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I am trying to redirect some tags to another page, passing its href as a url parameter. The code I'm using is something like this:

preg_replace(
    "/<a(\s[^>]*)href=[\"\']??([^\" >]*?)[\"\']??([^>]*)>(.*)<\/a>/siU", 
    "<a$1href=\"".WWW."go.php?to=".urlencode("$2")."\"$3>$4</a>", $text
);

It is a modified version of the regexp found here. I use this code in this block:

$text = "<...some other tags...><a target=\"_blank\" href=\"http://www.google.com\" style=\"...\" class=\"...\">Google</a></...some other tags...>";

And it correctly gets captured, but when using urlencode("$2"), it recieves a "$2" string, and not the value stored in the preg variables (as I would). It is not limited to urlencode, but to passing this as a parameter to any other function. So I would not only want to encode this (I can always extend a little more the regexp to accept urls) but generally use variables inside methods.

Do you know any workaround to this? Thanks in advance.

share|improve this question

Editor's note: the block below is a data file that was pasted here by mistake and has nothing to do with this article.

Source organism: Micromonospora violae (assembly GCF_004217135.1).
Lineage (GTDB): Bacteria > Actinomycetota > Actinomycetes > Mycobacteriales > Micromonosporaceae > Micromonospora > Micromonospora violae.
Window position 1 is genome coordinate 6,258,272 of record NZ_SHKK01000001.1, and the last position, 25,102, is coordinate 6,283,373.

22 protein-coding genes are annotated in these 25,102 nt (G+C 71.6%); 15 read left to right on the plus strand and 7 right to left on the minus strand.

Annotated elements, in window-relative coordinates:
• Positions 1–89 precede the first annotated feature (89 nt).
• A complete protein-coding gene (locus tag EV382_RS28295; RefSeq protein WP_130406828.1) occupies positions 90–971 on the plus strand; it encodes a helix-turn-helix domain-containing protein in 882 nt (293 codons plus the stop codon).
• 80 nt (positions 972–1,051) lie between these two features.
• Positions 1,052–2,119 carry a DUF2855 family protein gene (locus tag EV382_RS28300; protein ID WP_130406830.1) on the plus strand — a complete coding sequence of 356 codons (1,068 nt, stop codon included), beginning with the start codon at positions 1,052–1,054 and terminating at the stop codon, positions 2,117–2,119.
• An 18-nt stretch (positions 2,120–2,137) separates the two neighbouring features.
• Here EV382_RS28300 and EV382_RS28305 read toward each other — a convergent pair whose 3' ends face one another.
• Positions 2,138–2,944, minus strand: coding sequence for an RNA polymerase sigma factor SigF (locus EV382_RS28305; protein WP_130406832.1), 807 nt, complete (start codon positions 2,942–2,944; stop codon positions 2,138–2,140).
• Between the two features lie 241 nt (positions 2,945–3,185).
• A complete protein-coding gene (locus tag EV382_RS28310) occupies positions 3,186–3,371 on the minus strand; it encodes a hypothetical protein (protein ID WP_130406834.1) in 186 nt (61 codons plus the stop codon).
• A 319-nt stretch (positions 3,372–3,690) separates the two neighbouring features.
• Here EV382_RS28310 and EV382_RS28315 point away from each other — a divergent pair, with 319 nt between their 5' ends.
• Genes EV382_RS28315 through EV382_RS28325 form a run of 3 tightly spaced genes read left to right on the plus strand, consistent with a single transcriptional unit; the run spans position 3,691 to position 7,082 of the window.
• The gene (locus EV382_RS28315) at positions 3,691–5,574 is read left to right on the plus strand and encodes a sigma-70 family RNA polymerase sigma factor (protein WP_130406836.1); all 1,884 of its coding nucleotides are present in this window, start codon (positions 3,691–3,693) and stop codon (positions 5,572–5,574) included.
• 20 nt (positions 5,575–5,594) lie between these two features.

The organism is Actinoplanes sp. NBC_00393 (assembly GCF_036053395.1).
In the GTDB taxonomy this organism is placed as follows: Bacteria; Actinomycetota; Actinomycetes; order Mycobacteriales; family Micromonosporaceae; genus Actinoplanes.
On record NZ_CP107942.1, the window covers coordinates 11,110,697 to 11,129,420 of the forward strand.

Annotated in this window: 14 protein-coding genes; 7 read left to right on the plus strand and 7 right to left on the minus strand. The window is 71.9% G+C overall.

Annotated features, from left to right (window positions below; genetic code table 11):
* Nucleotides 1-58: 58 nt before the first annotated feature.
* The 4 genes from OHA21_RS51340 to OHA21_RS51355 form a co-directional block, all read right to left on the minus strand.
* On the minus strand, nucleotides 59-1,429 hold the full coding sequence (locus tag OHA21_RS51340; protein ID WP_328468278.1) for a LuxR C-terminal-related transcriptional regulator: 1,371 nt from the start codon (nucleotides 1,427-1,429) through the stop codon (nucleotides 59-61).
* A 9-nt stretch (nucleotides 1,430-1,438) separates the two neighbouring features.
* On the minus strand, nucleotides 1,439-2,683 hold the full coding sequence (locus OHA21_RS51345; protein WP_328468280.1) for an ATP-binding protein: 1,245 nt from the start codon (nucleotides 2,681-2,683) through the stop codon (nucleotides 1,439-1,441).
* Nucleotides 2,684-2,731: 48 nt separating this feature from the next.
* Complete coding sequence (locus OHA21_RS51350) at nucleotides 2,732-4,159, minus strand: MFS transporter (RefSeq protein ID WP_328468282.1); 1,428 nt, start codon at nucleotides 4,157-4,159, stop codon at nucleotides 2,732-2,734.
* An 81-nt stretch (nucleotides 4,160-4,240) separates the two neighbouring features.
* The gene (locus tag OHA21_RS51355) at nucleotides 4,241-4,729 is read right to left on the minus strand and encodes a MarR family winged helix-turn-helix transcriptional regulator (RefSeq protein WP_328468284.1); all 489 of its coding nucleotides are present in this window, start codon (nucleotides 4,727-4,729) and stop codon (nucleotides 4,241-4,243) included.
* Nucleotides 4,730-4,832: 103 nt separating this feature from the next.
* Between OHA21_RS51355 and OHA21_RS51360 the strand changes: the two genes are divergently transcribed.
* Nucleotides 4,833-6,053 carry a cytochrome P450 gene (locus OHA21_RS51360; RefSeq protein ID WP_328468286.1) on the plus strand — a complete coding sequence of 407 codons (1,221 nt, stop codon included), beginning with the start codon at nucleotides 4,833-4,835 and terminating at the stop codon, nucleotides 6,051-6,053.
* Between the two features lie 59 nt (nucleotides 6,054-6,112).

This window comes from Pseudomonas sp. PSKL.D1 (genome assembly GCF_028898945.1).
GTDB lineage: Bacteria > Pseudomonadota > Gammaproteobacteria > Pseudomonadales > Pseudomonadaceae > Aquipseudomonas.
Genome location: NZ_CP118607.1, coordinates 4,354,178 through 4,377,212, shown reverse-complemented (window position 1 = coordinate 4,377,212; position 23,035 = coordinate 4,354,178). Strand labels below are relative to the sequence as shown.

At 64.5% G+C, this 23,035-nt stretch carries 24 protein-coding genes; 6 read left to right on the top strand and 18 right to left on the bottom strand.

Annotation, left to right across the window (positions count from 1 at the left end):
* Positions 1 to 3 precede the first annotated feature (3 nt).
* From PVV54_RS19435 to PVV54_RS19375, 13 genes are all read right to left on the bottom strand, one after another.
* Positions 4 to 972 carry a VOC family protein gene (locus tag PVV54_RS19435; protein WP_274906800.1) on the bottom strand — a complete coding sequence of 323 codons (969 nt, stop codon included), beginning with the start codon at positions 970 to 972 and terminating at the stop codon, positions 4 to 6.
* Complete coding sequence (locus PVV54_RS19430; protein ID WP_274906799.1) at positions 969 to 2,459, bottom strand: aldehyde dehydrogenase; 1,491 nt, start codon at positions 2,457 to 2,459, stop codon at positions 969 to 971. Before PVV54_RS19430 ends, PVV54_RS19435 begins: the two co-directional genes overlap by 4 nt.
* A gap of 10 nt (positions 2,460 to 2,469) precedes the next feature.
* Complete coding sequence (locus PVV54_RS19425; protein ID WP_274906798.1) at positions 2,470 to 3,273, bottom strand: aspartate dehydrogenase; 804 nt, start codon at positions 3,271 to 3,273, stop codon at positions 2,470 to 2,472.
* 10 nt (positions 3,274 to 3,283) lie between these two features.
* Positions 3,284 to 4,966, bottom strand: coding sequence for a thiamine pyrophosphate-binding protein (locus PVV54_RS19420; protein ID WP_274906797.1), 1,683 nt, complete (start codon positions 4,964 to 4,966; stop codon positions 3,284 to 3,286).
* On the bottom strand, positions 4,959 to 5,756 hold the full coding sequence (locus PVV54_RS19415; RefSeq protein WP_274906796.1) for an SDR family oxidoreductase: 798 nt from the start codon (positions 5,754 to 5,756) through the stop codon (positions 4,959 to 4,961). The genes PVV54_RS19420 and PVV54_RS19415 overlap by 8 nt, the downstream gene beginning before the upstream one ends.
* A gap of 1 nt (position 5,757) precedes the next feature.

Try using a preg_match to get the goodies, then processing them with urlencode. Finally, compile the link and do a str_replace. –  HappyTimeGopher Apr 25 '12 at 14:04
    
you should have a look at preg_replace_callback for this –  malko Apr 25 '12 at 14:10
    
@HappyTimeGopher I already though about that, I was just trying to exhaust any other solution. Thanks anyway! –  Korcholis Apr 25 '12 at 14:55

1 Answer 1

up vote 3 down vote accepted

this is totally normal as your are url encoding the string "$2" and then the urlencoded string is used for replacement so you end up with the same thing as writing

"<a$1href=\"".WWW."go.php?to=$2\"$3>$4</a>" 

as second parameter. If you want the urlencode to be evaluated you have to use the e (for eval) flag like this:

preg_replace(
    "/<a(\s[^>]*)href=[\"\']??([^\" >]*?)[\"\']??([^>]*)>(.*)<\/a>/seiU", 
    "'<a$1href=\"'.WWW.'go.php?to=\"'.urlencode('$2').'\"$3>$4</a>'", $text
);

another preferable solution may be to use preg_replace_callback to avoid relying on evaluating unknown strings

share|improve this answer
    
+1 I didn't know about the e flag. –  HappyTimeGopher Apr 25 '12 at 14:06
    
preg_replace_callback was the perfect solution to me. Thanks a lot! –  Korcholis Apr 25 '12 at 14:52

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